Facebook has been too appalling lately. I miss the sense of experience shared with distant friends, and I miss the news feeds and humor — but the humans are getting me down. A guy who is friends with most of my friends came out as having unmanageable depression and asked for recommendations for therapists in his area. Most of the reply posts are his actual friends giving him shit for being a crybaby wuss, for being self-indulgent, for whining. I only saw his post because one of my actual friends made a snide post about depression being a fashionable bandwagon he’s missing out on.
Is it wrong for a mental health professional to beat the crap out of someone? Answer: yes, because the friend in question has recognized his own severe depression and has chosen to eschew treatment on the grounds that “I’ve got a perfect wife, a big house, and a job that compensates me handsomely. I have no grounds to bitch.” My friend worships strength and has bought into all its fallacies. In the past year, he moved away from all his friends, to a town he hates, and has chosen to stay with his infertile wife instead of moving toward a nameless other who could make his dream of having bio-kids come true. He’s an asshole of the first water and my heart breaks for him. He has a sharp intellect but only slightly more self-awareness than a collie pup.
The Book of Faces is also delivering horrible statements from women I love. White girls spewing out stuff they don’t realize is racist AF. Bernie fans coughing up a whole bunch of misogyny on Hillary (along with the offensive BS about voting for her simply because she has a vagina.) Gay friends making outright yucky comments about trans folk. On and on it goes, and where it stops, I’ll never know, because I’m on a intermittent Facebook fast. When I get tagged I do glance at it briefly, and then I have to leave before I choke on my own vomit.
Part of this is the idiotic pseudo-therapeutic “Purple Clover”-type posts. These are mostly motivational blurbs designed to keep us (especially women) kicking ass and loving life and not letting the bad stuff get us down. A lot of them are fun and nicely cheesy, along the lines of “Don’t Sweat The Petty Stuff, Just Pet The Sweaty Stuff.” Fine and dandy. But there is a regular thread of nastiness, whose effects can be seen in the waxy buildup of thumb-sucking in the comments.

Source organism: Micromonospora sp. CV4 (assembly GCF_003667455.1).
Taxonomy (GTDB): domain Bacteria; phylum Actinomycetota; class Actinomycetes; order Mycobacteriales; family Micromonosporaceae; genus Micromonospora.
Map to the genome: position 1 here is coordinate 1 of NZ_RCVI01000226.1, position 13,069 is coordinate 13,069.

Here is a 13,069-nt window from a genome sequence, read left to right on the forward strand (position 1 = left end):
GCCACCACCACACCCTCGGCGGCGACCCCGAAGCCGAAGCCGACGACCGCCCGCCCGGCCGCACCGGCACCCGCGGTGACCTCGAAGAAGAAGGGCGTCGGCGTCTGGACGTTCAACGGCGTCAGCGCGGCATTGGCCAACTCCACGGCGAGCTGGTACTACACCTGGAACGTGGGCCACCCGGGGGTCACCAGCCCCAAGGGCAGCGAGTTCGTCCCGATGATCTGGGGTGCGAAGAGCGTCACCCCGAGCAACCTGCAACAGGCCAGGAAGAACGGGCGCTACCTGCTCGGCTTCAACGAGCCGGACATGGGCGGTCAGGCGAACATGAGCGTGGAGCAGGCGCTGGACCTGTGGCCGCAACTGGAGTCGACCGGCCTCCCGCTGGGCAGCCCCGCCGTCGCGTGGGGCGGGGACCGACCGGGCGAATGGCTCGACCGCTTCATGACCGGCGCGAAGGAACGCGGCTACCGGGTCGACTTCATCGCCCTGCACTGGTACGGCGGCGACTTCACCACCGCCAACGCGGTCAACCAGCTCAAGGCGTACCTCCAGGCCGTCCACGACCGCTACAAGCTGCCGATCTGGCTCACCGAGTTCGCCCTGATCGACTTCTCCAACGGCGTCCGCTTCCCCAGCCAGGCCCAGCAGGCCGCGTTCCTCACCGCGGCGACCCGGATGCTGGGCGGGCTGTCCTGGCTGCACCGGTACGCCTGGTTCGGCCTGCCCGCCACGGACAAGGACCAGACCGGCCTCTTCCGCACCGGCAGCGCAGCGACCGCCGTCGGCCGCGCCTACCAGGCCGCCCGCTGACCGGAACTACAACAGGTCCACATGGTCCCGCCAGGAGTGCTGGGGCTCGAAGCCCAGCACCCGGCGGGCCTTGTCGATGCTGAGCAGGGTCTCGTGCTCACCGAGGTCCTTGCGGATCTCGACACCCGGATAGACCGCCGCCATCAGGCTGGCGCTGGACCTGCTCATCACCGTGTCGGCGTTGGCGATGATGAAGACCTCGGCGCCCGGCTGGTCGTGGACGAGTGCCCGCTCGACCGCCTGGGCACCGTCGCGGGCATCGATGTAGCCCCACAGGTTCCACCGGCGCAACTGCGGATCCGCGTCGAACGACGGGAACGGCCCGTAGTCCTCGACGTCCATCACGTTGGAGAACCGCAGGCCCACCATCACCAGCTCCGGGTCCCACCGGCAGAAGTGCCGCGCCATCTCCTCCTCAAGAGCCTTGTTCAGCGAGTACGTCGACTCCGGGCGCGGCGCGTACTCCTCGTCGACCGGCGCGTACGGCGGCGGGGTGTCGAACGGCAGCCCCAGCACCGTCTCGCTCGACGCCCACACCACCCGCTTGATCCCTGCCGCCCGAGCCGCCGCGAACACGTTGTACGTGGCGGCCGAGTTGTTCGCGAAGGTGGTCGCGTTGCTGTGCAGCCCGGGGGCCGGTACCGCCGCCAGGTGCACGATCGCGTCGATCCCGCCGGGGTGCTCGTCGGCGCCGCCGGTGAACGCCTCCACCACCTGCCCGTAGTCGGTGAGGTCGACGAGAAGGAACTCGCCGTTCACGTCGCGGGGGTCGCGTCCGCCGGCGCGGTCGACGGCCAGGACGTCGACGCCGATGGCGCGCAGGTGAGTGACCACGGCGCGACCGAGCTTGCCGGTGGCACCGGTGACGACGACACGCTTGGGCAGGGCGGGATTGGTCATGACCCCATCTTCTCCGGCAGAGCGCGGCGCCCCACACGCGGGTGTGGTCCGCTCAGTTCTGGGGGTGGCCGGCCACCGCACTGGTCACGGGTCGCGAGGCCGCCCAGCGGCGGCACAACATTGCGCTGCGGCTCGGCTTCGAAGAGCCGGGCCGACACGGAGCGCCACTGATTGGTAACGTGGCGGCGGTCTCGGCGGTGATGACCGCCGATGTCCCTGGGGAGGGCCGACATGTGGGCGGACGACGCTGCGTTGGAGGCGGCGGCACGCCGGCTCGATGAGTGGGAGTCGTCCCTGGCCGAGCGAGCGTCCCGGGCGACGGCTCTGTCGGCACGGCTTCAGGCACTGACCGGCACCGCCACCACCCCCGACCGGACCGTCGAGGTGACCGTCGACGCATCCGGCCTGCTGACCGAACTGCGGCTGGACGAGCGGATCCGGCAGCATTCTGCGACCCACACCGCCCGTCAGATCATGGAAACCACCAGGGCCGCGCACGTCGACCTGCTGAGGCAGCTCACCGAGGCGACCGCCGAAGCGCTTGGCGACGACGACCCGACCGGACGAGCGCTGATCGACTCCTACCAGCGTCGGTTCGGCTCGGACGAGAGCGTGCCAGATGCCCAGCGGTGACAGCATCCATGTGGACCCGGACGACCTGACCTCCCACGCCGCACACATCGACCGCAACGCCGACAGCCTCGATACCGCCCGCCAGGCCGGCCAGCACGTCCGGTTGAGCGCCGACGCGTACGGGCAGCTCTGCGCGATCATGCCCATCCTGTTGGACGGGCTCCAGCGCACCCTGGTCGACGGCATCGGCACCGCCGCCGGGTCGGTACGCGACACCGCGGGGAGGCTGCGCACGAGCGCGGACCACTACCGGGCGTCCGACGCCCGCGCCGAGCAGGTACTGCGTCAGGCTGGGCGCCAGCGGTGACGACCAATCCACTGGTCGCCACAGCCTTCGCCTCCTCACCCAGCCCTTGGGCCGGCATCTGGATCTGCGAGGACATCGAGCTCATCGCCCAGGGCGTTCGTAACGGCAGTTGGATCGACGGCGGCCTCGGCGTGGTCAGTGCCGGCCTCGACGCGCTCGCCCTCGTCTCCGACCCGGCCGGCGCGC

“Share This If You No Longer Tolerate Bullshit” is a relevant example, since the commenters mostly sound like high-maintenance bitches who have zero tolerance for the foibles of others, but expect others to cater to their BS. You don’t get to have zero bullshit tolerance and then post, “If They Can’t Handle You At Your Britney They Don’t Deserve Your Beyonce.” If you can get past the hypocrisy, then wade through the entitlement, there is the booby prize of negatively comparing Britney to Beyonce — and likening yourself to either — especially after the posts about “Don’t Compare Me To Others — There Is Only One ‘Me’ And I’m Perfect At It.” Ugly comparisons are common: “In A World Of Kardiashians, Be An Audrey.” Oh, fuck you. The list of why that’s inappropriate is too long to unpack. And do you really think Audrey Hepburn would be pleased to have her likeness used to sneer at people who might be tacky, but who are essentially harmless?
(Side note: please stop using “classy” unironically. If you mean gracious, gallant, generous, genuine, or good, say so. If you mean tasteful, discreet, responsible, refined, or luxurious, say so. “Classy” is a term used to describe “broads” from Jersey to Vegas who “dress real nice and don’t act too slutty.” It’s a term owned by the Real Housewives of Wherethefuckever and people who don’t understand why the rest of us howl at Ron Burgundy.)
Also irksome are all the people, the throngs of deeply butt-hurt people, on FB or Pinterest or even Etsy, who go into great detail describing the behavior of their exes, behavior well within the normal limits for your garden variety asshole, and then building up this mountain of (what they believe is) evidence for that ex having a clinical disorder: he’s an abusive narcissist. He’s a sociopath. He’s a psychopath. On and on. I’m not saying it’s likely or unlikely, possible or impossible. I’m saying that untrained non-clinicians (problem one) trying to diagnose (problem two) people with whom they have a personal relationship (problem three) for the purposes of justifying their perception of self as “Horribly Victimized” rather than self as “Having Been Rudely Treated By Someone Who Seemed Cool” (problem four) or even asking themselves why they have such horrible taste in partners (problems five through eighty-seven) is itself an indication that the Horrible Victim has a problem unrelated to the ex.
Stitch it on a sampler: CHECK YOURSELF. That doesn’t mean “feast on self-doubt”, “second guess all your choices”, or “indulge in midnight reviews of mistakes and wonder if you’ll ever get your shit together.” It means TEST YOUR LOGIC, against reality and perception. It means IDENTIFY YOUR MOTIVATION, with honesty — and even if you can’t overcome your fears and self-rationalizations and defense mechanisms, you can learn to spot them and figure out why you need them — without despising yourself for that need. It certainly means TEST YOUR VALUES, and if you don’t really know what your values are, you need to work on that before you make any judgments whatsoever.